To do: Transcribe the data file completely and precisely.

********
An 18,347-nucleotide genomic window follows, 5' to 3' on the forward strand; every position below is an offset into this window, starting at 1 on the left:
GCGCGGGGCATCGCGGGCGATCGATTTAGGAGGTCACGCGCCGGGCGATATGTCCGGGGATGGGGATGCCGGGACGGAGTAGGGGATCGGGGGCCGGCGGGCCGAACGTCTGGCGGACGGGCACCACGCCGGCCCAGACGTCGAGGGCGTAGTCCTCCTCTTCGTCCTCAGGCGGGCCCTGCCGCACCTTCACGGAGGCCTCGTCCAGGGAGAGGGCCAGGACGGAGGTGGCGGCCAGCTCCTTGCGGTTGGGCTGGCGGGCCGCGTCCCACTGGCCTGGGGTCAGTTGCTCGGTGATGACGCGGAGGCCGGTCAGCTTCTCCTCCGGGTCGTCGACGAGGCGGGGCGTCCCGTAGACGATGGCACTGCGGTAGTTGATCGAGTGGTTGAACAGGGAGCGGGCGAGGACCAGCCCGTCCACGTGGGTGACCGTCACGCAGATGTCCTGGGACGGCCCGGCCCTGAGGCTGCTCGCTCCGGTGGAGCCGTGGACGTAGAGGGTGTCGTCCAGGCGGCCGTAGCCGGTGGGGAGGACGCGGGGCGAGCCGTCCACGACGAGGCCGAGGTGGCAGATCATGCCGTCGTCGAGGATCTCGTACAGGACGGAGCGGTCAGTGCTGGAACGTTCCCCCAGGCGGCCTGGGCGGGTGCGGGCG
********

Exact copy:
An 18,347-nucleotide genomic window follows, 5' to 3' on the forward strand; every position below is an offset into this window, starting at 1 on the left:
GCGCGGGGCATCGCGGGCGATCGATTTAGGAGGTCACGCGCCGGGCGATATGTCCGGGGATGGGGATGCCGGGACGGAGTAGGGGATCGGGGGCCGGCGGGCCGAACGTCTGGCGGACGGGCACCACGCCGGCCCAGACGTCGAGGGCGTAGTCCTCCTCTTCGTCCTCAGGCGGGCCCTGCCGCACCTTCACGGAGGCCTCGTCCAGGGAGAGGGCCAGGACGGAGGTGGCGGCCAGCTCCTTGCGGTTGGGCTGGCGGGCCGCGTCCCACTGGCCTGGGGTCAGTTGCTCGGTGATGACGCGGAGGCCGGTCAGCTTCTCCTCCGGGTCGTCGACGAGGCGGGGCGTCCCGTAGACGATGGCACTGCGGTAGTTGATCGAGTGGTTGAACAGGGAGCGGGCGAGGACCAGCCCGTCCACGTGGGTGACCGTCACGCAGATGTCCTGGGACGGCCCGGCCCTGAGGCTGCTCGCTCCGGTGGAGCCGTGGACGTAGAGGGTGTCGTCCAGGCGGCCGTAGCCGGTGGGGAGGACGCGGGGCGAGCCGTCCACGACGAGGCCGAGGTGGCAGATCATGCCGTCGTCGAGGATCTCGTACAGGACGGAGCGGTCAGTGCTGGAACGTTCCCCCAGGCGGCCTGGGCGGGTGCGGGCG